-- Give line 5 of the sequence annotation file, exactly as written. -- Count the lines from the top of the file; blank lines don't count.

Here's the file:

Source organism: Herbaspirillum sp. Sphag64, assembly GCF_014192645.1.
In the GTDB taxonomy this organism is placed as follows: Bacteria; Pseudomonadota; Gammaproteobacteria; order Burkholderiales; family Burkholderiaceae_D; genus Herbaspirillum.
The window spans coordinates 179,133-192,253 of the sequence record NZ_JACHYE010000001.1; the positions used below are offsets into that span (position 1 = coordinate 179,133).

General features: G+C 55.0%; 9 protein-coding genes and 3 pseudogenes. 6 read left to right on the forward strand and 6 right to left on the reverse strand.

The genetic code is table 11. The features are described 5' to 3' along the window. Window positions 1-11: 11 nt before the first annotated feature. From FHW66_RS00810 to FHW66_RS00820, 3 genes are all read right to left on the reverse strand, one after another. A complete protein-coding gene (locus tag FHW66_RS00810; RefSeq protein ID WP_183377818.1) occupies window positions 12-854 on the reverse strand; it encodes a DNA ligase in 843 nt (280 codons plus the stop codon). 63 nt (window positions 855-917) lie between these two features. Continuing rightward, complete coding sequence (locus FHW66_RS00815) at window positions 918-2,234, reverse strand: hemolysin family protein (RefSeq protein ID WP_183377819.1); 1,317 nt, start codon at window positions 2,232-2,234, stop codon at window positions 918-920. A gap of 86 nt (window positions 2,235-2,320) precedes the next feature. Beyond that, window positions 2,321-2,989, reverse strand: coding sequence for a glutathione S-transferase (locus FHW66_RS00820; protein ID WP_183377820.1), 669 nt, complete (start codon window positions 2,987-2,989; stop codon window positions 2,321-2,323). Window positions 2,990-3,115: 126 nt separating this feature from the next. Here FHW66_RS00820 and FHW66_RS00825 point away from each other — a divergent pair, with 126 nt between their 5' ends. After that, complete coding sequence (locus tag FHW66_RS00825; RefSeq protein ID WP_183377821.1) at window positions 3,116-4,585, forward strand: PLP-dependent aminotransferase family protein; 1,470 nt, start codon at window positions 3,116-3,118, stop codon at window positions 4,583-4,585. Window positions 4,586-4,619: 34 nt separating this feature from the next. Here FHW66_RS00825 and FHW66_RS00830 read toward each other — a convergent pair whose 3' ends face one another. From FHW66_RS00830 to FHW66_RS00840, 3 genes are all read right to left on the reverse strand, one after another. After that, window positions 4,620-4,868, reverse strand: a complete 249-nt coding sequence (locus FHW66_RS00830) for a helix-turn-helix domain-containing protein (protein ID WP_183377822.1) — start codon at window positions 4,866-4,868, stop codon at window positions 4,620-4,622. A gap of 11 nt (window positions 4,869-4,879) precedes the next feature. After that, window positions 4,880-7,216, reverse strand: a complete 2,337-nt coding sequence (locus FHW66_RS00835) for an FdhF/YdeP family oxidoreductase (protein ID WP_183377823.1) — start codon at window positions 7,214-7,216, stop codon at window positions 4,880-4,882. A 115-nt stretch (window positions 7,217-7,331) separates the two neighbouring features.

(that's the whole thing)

The genetic code is table 11. The features are described 5' to 3' along the window. Window positions 1-11: 11 nt before the first annotated feature. From FHW66_RS00810 to FHW66_RS00820, 3 genes are all read right to left on the reverse strand, one after another. A complete protein-coding gene (locus tag FHW66_RS00810; RefSeq protein ID WP_183377818.1) occupies window positions 12-854 on the reverse strand; it encodes a DNA ligase in 843 nt (280 codons plus the stop codon). 63 nt (window positions 855-917) lie between these two features. Continuing rightward, complete coding sequence (locus FHW66_RS00815) at window positions 918-2,234, reverse strand: hemolysin family protein (RefSeq protein ID WP_183377819.1); 1,317 nt, start codon at window positions 2,232-2,234, stop codon at window positions 918-920. A gap of 86 nt (window positions 2,235-2,320) precedes the next feature. Beyond that, window positions 2,321-2,989, reverse strand: coding sequence for a glutathione S-transferase (locus FHW66_RS00820; protein ID WP_183377820.1), 669 nt, complete (start codon window positions 2,987-2,989; stop codon window positions 2,321-2,323). Window positions 2,990-3,115: 126 nt separating this feature from the next. Here FHW66_RS00820 and FHW66_RS00825 point away from each other — a divergent pair, with 126 nt between their 5' ends. After that, complete coding sequence (locus tag FHW66_RS00825; RefSeq protein ID WP_183377821.1) at window positions 3,116-4,585, forward strand: PLP-dependent aminotransferase family protein; 1,470 nt, start codon at window positions 3,116-3,118, stop codon at window positions 4,583-4,585. Window positions 4,586-4,619: 34 nt separating this feature from the next. Here FHW66_RS00825 and FHW66_RS00830 read toward each other — a convergent pair whose 3' ends face one another. From FHW66_RS00830 to FHW66_RS00840, 3 genes are all read right to left on the reverse strand, one after another. After that, window positions 4,620-4,868, reverse strand: a complete 249-nt coding sequence (locus FHW66_RS00830) for a helix-turn-helix domain-containing protein (protein ID WP_183377822.1) — start codon at window positions 4,866-4,868, stop codon at window positions 4,620-4,622. A gap of 11 nt (window positions 4,869-4,879) precedes the next feature. After that, window positions 4,880-7,216, reverse strand: a complete 2,337-nt coding sequence (locus FHW66_RS00835) for an FdhF/YdeP family oxidoreductase (protein ID WP_183377823.1) — start codon at window positions 7,214-7,216, stop codon at window positions 4,880-4,882. A 115-nt stretch (window positions 7,217-7,331) separates the two neighbouring features.